Footprints in paint smudges trailed through the house, leading up to, and then away from the empty spaces where my stuff had been. They gathered up and led to the kitchen door, across the courtyard and through the unlocked and open door, into the alley.

I heard whining. I was too scared to look. They had done something terrible to that miserable dog.

My first urgent thought was to call the police. No phone. They had taken my phone.

I ran into the road. Their van was gone. The front door slammed shut behind me. I screamed. My bag slid from my shoulder into the road. I had my bag. I still had my bag. With my keys, my keys, my keys. I turned back.

At the front door my breath caught in my throat and I allowed myself a tiny sob as I scratched in my bag for the damn house keys and bent a fingernail on something hard and unfamiliar.

I got the door open, stepped inside and allowed it to swing shut behind me. I stood for a moment in the afternoon gloom, getting used to the dim light and the sad, familiar smell of my one-person home. I would never feel safe. Something slithered across the back of my calves, and I jumped, swore and looked down. Jones, the street cat that had adopted my home and then me, had snuck in behind me.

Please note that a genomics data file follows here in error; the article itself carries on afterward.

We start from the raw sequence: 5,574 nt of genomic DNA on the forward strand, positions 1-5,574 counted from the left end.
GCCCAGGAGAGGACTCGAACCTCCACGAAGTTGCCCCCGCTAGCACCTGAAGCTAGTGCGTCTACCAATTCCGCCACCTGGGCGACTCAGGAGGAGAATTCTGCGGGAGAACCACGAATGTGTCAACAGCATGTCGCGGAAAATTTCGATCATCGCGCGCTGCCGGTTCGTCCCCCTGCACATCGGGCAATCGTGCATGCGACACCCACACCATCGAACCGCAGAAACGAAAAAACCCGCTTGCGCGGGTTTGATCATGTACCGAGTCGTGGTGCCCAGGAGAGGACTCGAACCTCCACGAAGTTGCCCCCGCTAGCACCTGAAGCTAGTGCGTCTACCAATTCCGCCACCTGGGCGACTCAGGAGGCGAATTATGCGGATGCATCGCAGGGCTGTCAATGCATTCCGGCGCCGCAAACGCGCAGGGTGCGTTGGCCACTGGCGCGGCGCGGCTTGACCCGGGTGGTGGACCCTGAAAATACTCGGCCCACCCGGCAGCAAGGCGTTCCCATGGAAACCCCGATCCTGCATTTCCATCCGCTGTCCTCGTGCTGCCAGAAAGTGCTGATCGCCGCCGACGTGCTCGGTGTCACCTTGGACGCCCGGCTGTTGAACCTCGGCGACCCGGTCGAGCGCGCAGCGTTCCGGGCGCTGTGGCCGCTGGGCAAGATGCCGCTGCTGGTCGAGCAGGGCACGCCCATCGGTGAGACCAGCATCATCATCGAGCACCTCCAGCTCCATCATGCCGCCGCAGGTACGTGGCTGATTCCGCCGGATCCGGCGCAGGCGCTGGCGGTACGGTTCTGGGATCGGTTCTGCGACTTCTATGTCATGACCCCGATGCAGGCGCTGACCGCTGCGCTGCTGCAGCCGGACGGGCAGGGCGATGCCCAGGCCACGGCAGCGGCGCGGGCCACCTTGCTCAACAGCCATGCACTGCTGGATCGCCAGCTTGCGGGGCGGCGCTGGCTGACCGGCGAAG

The lounge looked barren when I walked past and headed to the bathroom to pee.

I flicked on the bathroom light and saw my reflection in the mirror, framed by the newly painted walls. I slid the few steps to the toilet bowl and heaved, head down. When I looked up and out through the window, my face flushed and eyes stinging, I saw, with mounting terror, that the back door into the alleyway was gone. Off its hinges and gone.

World of Wonder

This is what wonderful work I have been doing. I have been giving ‘parties of thanks’ to Ukweza Ward Hostesses, the people who work in hospitals, taking food orders and giving food and refreshments to patients. It is a thankless job, and instead of doing ‘hard’ training, we are doing informal gatherings to say thank you, acknowledge the challenges and make sure morale is boosted by showing that the company understands and appreciates them. How brilliant?

Here are some pics from today’s party. I am all emotional.

photo 11 photo 9

Improv world of Wonder

I thought I would reflect on last week’s 3 improv shows that I performed at the Alexander Bar, all by myself, but with Candice D’Arcy in the wings and full houses of fabulous audience. It was called I Could Go On, because I could, and did, and it was a loose enough title for absolutely anything to happen. Which did.